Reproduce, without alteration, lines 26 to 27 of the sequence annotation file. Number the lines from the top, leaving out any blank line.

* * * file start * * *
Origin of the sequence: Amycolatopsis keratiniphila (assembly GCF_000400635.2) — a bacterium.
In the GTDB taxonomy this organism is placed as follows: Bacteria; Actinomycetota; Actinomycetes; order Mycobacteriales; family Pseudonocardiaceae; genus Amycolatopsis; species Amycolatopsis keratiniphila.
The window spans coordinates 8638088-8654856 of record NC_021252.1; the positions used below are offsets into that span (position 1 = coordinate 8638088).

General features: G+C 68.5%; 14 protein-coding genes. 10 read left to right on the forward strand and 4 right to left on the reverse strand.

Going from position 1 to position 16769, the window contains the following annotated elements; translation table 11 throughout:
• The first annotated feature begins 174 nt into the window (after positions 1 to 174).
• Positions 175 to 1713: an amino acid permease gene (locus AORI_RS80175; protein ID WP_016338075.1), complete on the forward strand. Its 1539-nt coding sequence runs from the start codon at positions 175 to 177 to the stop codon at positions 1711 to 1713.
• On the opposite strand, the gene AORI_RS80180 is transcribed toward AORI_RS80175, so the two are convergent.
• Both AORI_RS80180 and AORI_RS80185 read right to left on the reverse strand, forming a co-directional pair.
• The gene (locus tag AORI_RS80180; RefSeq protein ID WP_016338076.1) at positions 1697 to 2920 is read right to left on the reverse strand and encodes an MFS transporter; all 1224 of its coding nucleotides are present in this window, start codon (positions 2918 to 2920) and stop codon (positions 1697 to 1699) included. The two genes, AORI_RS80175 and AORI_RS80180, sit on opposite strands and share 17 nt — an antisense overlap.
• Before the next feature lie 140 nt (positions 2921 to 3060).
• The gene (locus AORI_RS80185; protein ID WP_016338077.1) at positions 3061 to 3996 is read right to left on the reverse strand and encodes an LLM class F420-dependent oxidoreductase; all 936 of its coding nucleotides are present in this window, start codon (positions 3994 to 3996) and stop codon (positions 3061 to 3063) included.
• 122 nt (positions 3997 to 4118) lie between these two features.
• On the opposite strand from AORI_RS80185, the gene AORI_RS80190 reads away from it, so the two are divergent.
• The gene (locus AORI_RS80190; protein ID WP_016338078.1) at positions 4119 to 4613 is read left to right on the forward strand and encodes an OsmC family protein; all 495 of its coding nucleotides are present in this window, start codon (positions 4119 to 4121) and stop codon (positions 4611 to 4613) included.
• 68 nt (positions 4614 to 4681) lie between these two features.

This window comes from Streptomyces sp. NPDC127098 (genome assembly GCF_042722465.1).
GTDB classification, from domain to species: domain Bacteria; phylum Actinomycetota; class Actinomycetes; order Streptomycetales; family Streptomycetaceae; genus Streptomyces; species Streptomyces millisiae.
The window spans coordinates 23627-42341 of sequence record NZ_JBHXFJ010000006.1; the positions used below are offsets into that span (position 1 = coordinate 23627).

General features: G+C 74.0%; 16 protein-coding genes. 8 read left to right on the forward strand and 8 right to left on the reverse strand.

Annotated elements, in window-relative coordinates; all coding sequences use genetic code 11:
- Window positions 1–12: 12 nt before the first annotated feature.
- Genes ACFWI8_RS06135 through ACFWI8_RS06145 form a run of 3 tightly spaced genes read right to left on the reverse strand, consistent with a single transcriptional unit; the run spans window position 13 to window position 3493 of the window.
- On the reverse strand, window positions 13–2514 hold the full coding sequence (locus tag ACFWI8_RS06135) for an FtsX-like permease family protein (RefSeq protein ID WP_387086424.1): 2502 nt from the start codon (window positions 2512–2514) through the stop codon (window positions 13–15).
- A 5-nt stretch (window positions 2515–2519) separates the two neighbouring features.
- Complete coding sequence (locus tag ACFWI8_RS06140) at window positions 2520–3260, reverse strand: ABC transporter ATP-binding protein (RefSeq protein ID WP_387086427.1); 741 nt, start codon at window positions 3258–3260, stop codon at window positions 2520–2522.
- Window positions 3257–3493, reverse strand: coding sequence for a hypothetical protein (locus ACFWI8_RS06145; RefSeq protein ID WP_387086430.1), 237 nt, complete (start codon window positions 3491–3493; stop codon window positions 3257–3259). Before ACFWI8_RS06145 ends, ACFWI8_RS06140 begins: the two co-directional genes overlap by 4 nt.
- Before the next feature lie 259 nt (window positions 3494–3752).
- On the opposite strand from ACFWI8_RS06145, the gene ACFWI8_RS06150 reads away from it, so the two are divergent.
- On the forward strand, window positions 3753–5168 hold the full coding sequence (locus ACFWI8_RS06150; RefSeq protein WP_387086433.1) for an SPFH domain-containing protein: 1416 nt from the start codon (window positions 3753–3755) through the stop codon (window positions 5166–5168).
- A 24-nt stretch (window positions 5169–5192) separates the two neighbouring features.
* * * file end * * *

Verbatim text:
- Complete coding sequence (locus tag ACFWI8_RS06140) at window positions 2520–3260, reverse strand: ABC transporter ATP-binding protein (RefSeq protein ID WP_387086427.1); 741 nt, start codon at window positions 3258–3260, stop codon at window positions 2520–2522.
- Window positions 3257–3493, reverse strand: coding sequence for a hypothetical protein (locus ACFWI8_RS06145; RefSeq protein ID WP_387086430.1), 237 nt, complete (start codon window positions 3491–3493; stop codon window positions 3257–3259). Before ACFWI8_RS06145 ends, ACFWI8_RS06140 begins: the two co-directional genes overlap by 4 nt.